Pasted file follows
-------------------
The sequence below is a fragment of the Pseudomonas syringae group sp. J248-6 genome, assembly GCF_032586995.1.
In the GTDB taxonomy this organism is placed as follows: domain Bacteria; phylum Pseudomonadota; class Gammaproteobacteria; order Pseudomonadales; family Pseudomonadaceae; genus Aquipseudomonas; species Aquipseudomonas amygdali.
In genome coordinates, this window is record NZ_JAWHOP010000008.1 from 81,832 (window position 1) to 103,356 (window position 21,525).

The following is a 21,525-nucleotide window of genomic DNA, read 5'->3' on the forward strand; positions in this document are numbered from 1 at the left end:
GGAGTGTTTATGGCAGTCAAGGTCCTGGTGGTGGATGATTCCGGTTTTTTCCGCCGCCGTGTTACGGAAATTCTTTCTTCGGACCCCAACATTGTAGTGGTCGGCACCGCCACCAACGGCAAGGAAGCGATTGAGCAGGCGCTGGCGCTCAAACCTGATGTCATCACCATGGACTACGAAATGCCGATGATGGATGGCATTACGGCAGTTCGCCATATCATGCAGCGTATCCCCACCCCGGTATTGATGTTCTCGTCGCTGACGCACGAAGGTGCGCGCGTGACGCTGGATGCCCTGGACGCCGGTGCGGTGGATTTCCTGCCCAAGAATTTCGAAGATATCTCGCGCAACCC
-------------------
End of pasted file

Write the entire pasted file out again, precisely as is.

The sequence below is a fragment of the Pseudomonas syringae group sp. J248-6 genome, assembly GCF_032586995.1.
In the GTDB taxonomy this organism is placed as follows: domain Bacteria; phylum Pseudomonadota; class Gammaproteobacteria; order Pseudomonadales; family Pseudomonadaceae; genus Aquipseudomonas; species Aquipseudomonas amygdali.
In genome coordinates, this window is record NZ_JAWHOP010000008.1 from 81,832 (window position 1) to 103,356 (window position 21,525).

The following is a 21,525-nucleotide window of genomic DNA, read 5'->3' on the forward strand; positions in this document are numbered from 1 at the left end:
GGAGTGTTTATGGCAGTCAAGGTCCTGGTGGTGGATGATTCCGGTTTTTTCCGCCGCCGTGTTACGGAAATTCTTTCTTCGGACCCCAACATTGTAGTGGTCGGCACCGCCACCAACGGCAAGGAAGCGATTGAGCAGGCGCTGGCGCTCAAACCTGATGTCATCACCATGGACTACGAAATGCCGATGATGGATGGCATTACGGCAGTTCGCCATATCATGCAGCGTATCCCCACCCCGGTATTGATGTTCTCGTCGCTGACGCACGAAGGTGCGCGCGTGACGCTGGATGCCCTGGACGCCGGTGCGGTGGATTTCCTGCCCAAGAATTTCGAAGATATCTCGCGCAACCC